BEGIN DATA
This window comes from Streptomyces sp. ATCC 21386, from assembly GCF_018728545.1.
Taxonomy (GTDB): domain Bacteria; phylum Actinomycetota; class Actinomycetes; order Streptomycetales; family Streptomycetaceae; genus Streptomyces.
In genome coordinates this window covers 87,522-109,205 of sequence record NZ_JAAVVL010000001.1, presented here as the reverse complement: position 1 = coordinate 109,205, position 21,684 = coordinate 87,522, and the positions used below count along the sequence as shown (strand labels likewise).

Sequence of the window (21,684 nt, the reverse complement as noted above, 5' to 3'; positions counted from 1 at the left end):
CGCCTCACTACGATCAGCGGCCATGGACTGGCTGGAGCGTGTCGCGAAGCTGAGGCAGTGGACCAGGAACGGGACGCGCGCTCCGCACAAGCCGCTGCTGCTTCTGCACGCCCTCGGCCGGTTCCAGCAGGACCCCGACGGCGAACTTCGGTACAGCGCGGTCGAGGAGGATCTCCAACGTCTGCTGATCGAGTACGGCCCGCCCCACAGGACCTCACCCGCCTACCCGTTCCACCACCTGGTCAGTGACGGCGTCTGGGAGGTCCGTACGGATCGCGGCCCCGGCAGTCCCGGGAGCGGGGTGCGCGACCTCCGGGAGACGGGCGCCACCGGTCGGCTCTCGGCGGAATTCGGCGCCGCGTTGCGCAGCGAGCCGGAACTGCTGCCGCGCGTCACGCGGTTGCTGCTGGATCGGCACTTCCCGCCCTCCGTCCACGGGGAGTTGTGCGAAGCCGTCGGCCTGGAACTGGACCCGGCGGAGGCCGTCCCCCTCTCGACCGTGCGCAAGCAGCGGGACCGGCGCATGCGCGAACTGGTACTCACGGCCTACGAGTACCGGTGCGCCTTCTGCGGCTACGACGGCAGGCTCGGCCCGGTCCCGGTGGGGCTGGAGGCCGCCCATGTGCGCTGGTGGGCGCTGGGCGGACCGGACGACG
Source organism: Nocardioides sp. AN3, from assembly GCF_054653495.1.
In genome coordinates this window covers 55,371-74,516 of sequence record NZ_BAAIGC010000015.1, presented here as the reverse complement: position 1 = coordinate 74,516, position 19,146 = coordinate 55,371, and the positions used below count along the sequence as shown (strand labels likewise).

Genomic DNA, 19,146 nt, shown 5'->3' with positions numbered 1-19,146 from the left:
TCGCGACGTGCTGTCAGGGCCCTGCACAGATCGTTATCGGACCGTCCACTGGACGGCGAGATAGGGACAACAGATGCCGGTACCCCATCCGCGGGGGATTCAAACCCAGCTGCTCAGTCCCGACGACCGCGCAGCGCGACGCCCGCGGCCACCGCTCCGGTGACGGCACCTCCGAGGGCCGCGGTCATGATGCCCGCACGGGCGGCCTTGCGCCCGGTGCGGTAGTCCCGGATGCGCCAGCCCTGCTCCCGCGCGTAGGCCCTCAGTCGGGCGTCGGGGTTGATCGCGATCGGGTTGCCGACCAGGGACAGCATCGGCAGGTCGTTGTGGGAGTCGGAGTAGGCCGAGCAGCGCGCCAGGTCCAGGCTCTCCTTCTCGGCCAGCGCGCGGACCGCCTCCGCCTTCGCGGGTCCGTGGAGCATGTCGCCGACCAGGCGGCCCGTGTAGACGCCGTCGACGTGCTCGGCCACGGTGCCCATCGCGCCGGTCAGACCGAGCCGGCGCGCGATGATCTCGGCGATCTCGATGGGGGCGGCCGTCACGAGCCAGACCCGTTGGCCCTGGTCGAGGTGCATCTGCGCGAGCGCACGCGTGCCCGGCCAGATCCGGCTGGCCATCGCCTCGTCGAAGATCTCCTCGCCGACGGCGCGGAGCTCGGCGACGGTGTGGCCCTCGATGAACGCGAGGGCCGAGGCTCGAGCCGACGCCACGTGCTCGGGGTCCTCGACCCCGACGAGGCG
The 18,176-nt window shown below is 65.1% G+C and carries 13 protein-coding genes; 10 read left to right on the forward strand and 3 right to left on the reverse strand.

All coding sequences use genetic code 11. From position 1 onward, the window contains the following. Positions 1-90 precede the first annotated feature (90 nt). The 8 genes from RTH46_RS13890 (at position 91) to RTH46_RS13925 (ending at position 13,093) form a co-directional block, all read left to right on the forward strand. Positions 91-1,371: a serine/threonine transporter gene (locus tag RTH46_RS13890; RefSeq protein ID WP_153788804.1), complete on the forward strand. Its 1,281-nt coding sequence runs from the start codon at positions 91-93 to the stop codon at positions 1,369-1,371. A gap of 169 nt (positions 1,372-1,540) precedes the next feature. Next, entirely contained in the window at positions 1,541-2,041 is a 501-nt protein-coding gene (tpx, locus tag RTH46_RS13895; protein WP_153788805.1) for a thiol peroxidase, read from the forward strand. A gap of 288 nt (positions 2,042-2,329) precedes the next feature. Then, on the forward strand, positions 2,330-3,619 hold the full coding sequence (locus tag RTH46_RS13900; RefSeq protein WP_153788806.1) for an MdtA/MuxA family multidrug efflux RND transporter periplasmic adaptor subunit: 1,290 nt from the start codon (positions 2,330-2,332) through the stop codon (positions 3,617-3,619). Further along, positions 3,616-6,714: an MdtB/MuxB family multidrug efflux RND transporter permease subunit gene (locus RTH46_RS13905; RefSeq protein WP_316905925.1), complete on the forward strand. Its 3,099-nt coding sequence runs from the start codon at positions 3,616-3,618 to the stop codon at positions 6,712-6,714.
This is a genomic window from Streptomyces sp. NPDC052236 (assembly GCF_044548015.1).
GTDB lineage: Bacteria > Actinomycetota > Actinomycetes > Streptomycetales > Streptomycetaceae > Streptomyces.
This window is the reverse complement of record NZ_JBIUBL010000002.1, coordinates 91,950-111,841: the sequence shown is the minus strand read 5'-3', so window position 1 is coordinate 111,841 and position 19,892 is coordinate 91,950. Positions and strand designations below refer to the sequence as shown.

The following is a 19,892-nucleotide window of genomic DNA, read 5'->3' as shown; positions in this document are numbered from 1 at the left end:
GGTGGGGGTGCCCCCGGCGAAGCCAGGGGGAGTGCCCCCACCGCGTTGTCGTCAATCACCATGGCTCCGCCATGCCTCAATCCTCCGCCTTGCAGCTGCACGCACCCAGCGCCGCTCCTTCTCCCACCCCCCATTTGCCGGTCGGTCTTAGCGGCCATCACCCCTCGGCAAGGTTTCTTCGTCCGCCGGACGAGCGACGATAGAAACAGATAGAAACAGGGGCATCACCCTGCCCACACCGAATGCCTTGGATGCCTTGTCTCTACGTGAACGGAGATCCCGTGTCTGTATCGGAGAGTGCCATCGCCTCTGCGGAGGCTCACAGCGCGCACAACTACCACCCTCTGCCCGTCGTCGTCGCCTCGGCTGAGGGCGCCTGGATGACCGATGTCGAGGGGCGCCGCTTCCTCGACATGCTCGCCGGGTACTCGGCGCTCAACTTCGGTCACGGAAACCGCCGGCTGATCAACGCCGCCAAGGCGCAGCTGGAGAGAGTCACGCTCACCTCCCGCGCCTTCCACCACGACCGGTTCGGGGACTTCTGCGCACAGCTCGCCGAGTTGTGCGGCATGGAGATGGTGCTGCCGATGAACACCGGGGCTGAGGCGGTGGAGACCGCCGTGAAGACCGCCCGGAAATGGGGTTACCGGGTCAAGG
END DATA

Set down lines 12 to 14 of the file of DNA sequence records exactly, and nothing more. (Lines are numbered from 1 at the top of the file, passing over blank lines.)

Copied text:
This is a genomic window from Streptomyces sp. NPDC052236 (assembly GCF_044548015.1).
GTDB lineage: Bacteria > Actinomycetota > Actinomycetes > Streptomycetales > Streptomycetaceae > Streptomyces.
This window is the reverse complement of record NZ_JBIUBL010000002.1, coordinates 91,950-111,841: the sequence shown is the minus strand read 5'-3', so window position 1 is coordinate 111,841 and position 19,892 is coordinate 91,950. Positions and strand designations below refer to the sequence as shown.